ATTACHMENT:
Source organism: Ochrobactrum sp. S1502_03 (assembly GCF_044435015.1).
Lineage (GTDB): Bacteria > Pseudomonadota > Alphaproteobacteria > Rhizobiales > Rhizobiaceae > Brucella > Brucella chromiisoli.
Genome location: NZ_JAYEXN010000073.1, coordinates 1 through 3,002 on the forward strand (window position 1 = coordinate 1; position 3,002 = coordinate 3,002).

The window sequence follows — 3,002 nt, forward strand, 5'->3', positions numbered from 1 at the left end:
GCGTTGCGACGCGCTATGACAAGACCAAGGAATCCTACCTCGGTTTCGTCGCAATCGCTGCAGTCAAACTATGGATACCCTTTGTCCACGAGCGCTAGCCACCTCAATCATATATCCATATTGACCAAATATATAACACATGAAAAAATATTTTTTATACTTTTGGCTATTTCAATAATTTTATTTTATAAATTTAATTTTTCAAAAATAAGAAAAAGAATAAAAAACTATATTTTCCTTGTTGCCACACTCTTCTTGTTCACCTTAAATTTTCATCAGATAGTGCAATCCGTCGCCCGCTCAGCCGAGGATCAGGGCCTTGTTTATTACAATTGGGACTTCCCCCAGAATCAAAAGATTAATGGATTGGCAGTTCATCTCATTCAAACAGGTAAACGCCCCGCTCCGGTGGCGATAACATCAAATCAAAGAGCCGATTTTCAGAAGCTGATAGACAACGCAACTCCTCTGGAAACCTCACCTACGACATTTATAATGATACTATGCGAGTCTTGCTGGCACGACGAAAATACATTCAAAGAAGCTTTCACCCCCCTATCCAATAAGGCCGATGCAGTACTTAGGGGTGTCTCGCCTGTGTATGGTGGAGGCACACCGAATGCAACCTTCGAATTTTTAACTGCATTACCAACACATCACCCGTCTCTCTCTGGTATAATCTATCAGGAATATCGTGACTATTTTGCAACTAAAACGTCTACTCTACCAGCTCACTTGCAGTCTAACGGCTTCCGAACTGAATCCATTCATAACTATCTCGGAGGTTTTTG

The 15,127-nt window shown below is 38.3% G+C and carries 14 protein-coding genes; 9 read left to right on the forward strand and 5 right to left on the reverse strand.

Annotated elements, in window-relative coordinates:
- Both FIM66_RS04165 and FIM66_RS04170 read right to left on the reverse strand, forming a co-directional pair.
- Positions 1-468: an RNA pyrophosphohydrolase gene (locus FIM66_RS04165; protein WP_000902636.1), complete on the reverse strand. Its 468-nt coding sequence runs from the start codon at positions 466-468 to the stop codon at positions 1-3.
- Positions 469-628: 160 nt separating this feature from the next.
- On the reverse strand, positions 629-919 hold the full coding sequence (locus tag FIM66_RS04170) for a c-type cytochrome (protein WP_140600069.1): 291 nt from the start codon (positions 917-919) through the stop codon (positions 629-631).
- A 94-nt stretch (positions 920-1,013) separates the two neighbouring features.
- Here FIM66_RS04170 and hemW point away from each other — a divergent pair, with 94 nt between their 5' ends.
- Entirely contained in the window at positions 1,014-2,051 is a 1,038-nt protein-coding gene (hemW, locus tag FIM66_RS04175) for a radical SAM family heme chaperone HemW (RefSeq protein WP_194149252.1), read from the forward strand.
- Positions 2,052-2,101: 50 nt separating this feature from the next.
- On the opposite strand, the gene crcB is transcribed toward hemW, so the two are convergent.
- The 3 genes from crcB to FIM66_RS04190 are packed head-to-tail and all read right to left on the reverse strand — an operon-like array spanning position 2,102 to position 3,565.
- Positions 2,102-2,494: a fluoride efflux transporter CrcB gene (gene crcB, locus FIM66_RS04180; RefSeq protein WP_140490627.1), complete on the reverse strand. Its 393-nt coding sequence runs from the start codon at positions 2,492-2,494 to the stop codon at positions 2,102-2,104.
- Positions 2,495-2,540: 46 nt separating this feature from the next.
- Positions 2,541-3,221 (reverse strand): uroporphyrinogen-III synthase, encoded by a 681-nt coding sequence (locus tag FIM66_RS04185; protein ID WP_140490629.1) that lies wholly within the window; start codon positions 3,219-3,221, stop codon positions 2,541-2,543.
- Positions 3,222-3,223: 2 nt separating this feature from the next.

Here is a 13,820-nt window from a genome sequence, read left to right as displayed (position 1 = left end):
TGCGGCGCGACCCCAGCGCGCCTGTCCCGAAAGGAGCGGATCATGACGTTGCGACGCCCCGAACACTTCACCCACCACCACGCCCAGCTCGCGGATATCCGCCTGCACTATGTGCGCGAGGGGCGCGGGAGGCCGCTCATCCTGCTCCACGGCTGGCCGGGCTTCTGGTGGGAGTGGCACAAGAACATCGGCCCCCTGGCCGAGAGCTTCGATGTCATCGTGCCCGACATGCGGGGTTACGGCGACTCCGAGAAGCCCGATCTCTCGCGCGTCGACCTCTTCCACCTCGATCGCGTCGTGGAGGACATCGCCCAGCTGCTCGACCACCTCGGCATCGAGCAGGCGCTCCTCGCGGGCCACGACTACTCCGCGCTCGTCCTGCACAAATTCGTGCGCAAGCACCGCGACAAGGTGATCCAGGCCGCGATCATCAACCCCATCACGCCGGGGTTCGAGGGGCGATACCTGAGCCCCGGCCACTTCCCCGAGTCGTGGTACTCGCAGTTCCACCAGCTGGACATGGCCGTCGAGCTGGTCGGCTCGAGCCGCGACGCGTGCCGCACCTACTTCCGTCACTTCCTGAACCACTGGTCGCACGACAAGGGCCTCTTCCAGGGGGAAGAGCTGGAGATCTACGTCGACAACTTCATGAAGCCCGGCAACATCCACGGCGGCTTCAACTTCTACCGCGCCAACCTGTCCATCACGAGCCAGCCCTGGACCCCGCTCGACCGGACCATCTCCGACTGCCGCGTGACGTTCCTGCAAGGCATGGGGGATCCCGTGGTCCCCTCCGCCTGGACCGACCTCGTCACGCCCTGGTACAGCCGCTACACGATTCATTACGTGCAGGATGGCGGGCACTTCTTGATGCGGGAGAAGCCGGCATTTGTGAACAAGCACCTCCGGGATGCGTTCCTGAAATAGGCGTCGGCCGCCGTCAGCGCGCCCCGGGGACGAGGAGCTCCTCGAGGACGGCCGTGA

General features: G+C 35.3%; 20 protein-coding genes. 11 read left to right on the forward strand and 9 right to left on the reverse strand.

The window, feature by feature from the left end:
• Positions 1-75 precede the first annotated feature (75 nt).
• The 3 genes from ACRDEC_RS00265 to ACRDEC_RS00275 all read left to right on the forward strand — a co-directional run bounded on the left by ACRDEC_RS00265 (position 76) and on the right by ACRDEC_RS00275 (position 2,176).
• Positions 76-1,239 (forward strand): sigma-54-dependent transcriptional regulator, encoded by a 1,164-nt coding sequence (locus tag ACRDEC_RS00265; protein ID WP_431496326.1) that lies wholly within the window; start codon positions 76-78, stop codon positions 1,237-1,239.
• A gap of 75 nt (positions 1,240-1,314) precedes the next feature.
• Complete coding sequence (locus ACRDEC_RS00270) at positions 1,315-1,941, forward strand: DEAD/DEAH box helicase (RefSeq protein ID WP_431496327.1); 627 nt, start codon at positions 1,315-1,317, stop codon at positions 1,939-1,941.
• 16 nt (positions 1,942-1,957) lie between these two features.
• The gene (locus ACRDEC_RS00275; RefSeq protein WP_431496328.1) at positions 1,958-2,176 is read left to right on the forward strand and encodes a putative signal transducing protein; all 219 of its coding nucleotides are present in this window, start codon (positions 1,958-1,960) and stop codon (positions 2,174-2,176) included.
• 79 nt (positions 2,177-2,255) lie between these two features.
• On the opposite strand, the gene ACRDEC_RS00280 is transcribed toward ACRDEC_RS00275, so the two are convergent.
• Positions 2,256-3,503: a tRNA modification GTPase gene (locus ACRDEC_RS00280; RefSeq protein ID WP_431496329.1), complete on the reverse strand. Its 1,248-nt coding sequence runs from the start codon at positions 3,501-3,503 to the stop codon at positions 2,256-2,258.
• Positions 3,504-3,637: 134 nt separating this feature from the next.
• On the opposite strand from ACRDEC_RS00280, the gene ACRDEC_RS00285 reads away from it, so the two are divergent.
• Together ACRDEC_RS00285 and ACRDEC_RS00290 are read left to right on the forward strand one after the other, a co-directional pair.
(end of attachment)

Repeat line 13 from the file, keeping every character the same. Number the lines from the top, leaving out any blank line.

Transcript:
- Here FIM66_RS04170 and hemW point away from each other — a divergent pair, with 94 nt between their 5' ends.